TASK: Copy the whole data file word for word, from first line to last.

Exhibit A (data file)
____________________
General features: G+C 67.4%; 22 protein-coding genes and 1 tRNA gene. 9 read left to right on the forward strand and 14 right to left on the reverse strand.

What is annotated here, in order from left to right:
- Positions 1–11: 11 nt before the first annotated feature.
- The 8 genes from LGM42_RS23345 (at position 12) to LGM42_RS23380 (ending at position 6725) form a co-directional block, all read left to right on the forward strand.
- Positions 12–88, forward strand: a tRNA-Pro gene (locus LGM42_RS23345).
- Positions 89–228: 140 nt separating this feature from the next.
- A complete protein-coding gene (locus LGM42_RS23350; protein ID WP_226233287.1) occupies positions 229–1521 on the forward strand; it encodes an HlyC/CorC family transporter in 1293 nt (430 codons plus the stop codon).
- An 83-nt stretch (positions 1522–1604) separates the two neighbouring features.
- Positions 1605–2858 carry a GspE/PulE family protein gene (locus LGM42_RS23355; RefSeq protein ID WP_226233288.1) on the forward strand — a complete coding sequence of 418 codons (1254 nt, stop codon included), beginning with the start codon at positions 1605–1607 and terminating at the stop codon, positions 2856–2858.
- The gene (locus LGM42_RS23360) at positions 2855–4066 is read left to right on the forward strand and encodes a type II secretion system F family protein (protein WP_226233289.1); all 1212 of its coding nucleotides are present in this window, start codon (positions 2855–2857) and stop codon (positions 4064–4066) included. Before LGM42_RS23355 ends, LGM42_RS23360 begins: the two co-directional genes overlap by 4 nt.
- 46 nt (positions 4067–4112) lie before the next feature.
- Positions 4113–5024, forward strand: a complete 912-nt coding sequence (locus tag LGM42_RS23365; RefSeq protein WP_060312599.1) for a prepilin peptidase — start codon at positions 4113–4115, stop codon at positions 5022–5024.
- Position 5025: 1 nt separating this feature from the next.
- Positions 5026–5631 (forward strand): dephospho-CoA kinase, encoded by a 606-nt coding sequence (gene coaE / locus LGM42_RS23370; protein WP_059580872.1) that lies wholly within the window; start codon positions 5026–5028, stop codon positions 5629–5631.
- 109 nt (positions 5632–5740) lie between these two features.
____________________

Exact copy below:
General features: G+C 67.4%; 22 protein-coding genes and 1 tRNA gene. 9 read left to right on the forward strand and 14 right to left on the reverse strand.

What is annotated here, in order from left to right:
- Positions 1–11: 11 nt before the first annotated feature.
- The 8 genes from LGM42_RS23345 (at position 12) to LGM42_RS23380 (ending at position 6725) form a co-directional block, all read left to right on the forward strand.
- Positions 12–88, forward strand: a tRNA-Pro gene (locus LGM42_RS23345).
- Positions 89–228: 140 nt separating this feature from the next.
- A complete protein-coding gene (locus LGM42_RS23350; protein ID WP_226233287.1) occupies positions 229–1521 on the forward strand; it encodes an HlyC/CorC family transporter in 1293 nt (430 codons plus the stop codon).
- An 83-nt stretch (positions 1522–1604) separates the two neighbouring features.
- Positions 1605–2858 carry a GspE/PulE family protein gene (locus LGM42_RS23355; RefSeq protein ID WP_226233288.1) on the forward strand — a complete coding sequence of 418 codons (1254 nt, stop codon included), beginning with the start codon at positions 1605–1607 and terminating at the stop codon, positions 2856–2858.
- The gene (locus LGM42_RS23360) at positions 2855–4066 is read left to right on the forward strand and encodes a type II secretion system F family protein (protein WP_226233289.1); all 1212 of its coding nucleotides are present in this window, start codon (positions 2855–2857) and stop codon (positions 4064–4066) included. Before LGM42_RS23355 ends, LGM42_RS23360 begins: the two co-directional genes overlap by 4 nt.
- 46 nt (positions 4067–4112) lie before the next feature.
- Positions 4113–5024, forward strand: a complete 912-nt coding sequence (locus tag LGM42_RS23365; RefSeq protein WP_060312599.1) for a prepilin peptidase — start codon at positions 4113–4115, stop codon at positions 5022–5024.
- Position 5025: 1 nt separating this feature from the next.
- Positions 5026–5631 (forward strand): dephospho-CoA kinase, encoded by a 606-nt coding sequence (gene coaE / locus LGM42_RS23370; protein WP_059580872.1) that lies wholly within the window; start codon positions 5026–5028, stop codon positions 5629–5631.
- 109 nt (positions 5632–5740) lie between these two features.